Dee, our Dad raised us up on bird hunting, one of my favorite meals growing up was fried quail, biscuits and gravy, never acquired a taste for squirrel, 2 of our best dogs came from a place in Tennessee called Cripple Creek Kennels, easiest dogs to train ever. We don’t hunt quail anymore the population dropped off so bad until wasn’t worth it anymore, it was a hard thing to give up when you were used to going all your life.

  • Reply
    February 15, 2020 at 11:12 am

    When my husband used to hunt, I fixed fried squirrel many a night. Our girls were little, and I’d pick the meat off the bones, and they’d eat it as fast as I could pick it. I never ate the brains, but I heard a much older friend say that the brains were good.

  • Reply
    February 15, 2020 at 9:54 am

    TMC, The brains were good. I boiled the head right along with the rest of the squirrel. cracked the skull with a spoon and enjoyed it. There are also some tasty bits of meat in the jowls. I would gut shoot them to make sure the head was uninjured. I never used a shotgun for any kind of hunting – a 22 for small game and a 30 30 for larger game. One deer fell to my 22 with a head shot through the eye while he was looking at me. I trapped rabbits as well as taking them with my 22. I hunted and checked traps on the way to and from school. I stood my rifle in the corner each morning, put my shells in the teacher’s desk, retrieved both in the afternoon and hunted and checked traps on the way home. The teacher was one of my customers – especially for rabbits.

    • Reply
      February 15, 2020 at 2:31 pm

      Jackie, my Mamaw tried her best to convince me also, I could eat the meat if I had to, just never acquired a taste for it, now we were raised with bird dogs and quail I could hold my own, fried quail was my favorite.

  • Reply
    February 15, 2020 at 9:28 am

    I’d have to be mighty hungry to eat squirrel. I’m trying to block out the memory of Mom making squirrel gravy and me eating it when I was young. Listening to Johnny Cash sing is almost as revolting as eating squirrel. I used to like Johnny until I read Vivian’s I Walked The Line and The Man In Black.

  • Reply
    Richard Moore
    February 15, 2020 at 8:58 am

    I hunted squirrels. first with my father and then by myself when I got home from school. My father had a Winchester Model 12 and I had a Stevens side-by-side. Both were 16 gauge. But I soon preferred by Remington .22 rifle. We still-hunted so a patient hunter would usually get a good shot at a squirrel sitting still. I loved fried squirrel, especially the gravy. Sometimes my mother made squirrel & dumplings with the same recipe as chicken & dumplings.

  • Reply
    Gayle Larson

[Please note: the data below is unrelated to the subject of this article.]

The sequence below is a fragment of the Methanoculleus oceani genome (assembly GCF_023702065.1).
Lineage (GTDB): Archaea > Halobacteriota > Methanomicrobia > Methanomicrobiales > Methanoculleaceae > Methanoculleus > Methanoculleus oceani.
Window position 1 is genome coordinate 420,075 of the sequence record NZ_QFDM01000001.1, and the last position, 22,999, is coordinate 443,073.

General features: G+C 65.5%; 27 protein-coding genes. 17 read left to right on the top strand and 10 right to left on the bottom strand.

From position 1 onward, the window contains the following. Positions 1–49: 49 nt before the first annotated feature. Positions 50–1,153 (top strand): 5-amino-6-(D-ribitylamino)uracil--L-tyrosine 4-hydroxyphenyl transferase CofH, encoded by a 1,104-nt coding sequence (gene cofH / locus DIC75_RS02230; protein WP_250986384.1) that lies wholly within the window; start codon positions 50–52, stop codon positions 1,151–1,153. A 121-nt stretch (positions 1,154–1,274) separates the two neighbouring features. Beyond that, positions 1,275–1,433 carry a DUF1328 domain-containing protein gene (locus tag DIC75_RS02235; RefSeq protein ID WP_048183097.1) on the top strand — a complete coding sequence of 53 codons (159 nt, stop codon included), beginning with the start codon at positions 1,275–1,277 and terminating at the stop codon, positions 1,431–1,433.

February 15, 2020 at 8:39 am

    Love all these great stories. All of my family hunted squirrels and my favorite food was squirrel pot-pie. That was a great Sunday supper.

  • Reply
    Ron Stephens
    February 15, 2020 at 8:16 am

    My Grandma (yes, my Dad’s Mom) was well-known in the county as a squirrel hunter, though She never talked about it out side the family – that I ever knew anyway. She took it up during the Depression as a matter of necessity when she was a single Mom with four children at home. Squirrels were a reliable meat in the table through fall and winter. She used to keep a tally each year on the calendar she got from the drugstore or the funeral home. The numbers I remember were well over 100 per season which by that time was in the early 1960’s. She used an old cheap shotgun from Sears. It had a plastic stock and forearm. The ejector spring was broken and she had to pick the spent shells out. I never heard her remark on it one way or the other. I can see in my mind the old pocket knife she used in skinning. The blade was worn thin in the middle and fat in each end. Lord only knows the cumulative total of squirrels that represented but I’m sure it was well over 1000, more than likely something like 2000.

    To me, she represents what country folks do in hard tines; garden, fish, hunt, trade, make do and do without. I’m sure variations of that were the common thing throughout Appalachia then. And I don’t think it is dead yet, nor will be. We can still ‘do what we have to’.

    • Reply
      Wanda Devers
      February 15, 2020 at 10:53 am

      I remember Mama saying her mother set traps to catch rabbits during the depression times. I wish I had asked more details about the traps, etc. They were better off than many and her mother was a resourceful person. During part of that time my grandfather ran a tree nursery–I now wonder if it was a WPA project. I know Mama has mentioned the young men being there. She talked about helping package, address, and ship trees all over the world.

      The WPA built cabins at one of the manmade lakes in West TN area that are still viable & are rented almost full time. They are near the Pinson Mounds at Chickasaw Lake. Each cabin has an original stone fireplace and a kitchen & bath. If you ever pass through the area and need a place to stay they are inexpensive and it’s a beautiful area but do it early as they are usually booked in advance. They have pet friendly cabins too.

      Well, I went off on a tangent–maybe yall can tell I’d like to spend some of the spring visiting the area & staying in one of those cabins!!

  • Reply
    Jim Casada
    February 15, 2020 at 7:50 am

    Squirrel hunting loomed mighty large in my youth, but it’s also worth remembering that squirrel hunters played huge roles in American history. The “Overmountain Boys” who won the Revolutionary War battle of Kings Mountain had become sharpshooters through “barking” squirrels (a way of shooting into the bark of the tree so they could recover and remold the lead of their bullets). They turned the tide in the Revolution. Our country’s most decorated citizen soldier was Tennessee’s Alvin York, again a fellow who learned to shoot and acquired skills of stealth through hunting squirrels. Then there’s the consideration that there is no finer way to become a skilled woodsman–acquiring stealth, patience, persistence, marksmanship, and the ability to read sign–than through squirrel hunting. Add to that the fact that in the days before the demise of the American chestnut squirrels were wonderfully abundant and figured prominently in mountain diet, and you have to reckon that bushytails and their hunting are a bright part of our high country past.

  • Reply
    February 15, 2020 at 6:38 am

    My Mamaw loved squirrel, and so my brother and I would keep her plenty to eat along, she even ate the brains, yuck. We had some really good woods around our house and that’s what I’d do as soon as I got off the bus, it gave me just enough time to run in get my gun head to the woods and set down and wait until it was too dark to see, might just get one or two but by the weekend I’d have enough to carry her to put in the freezer.

  • Leave a Reply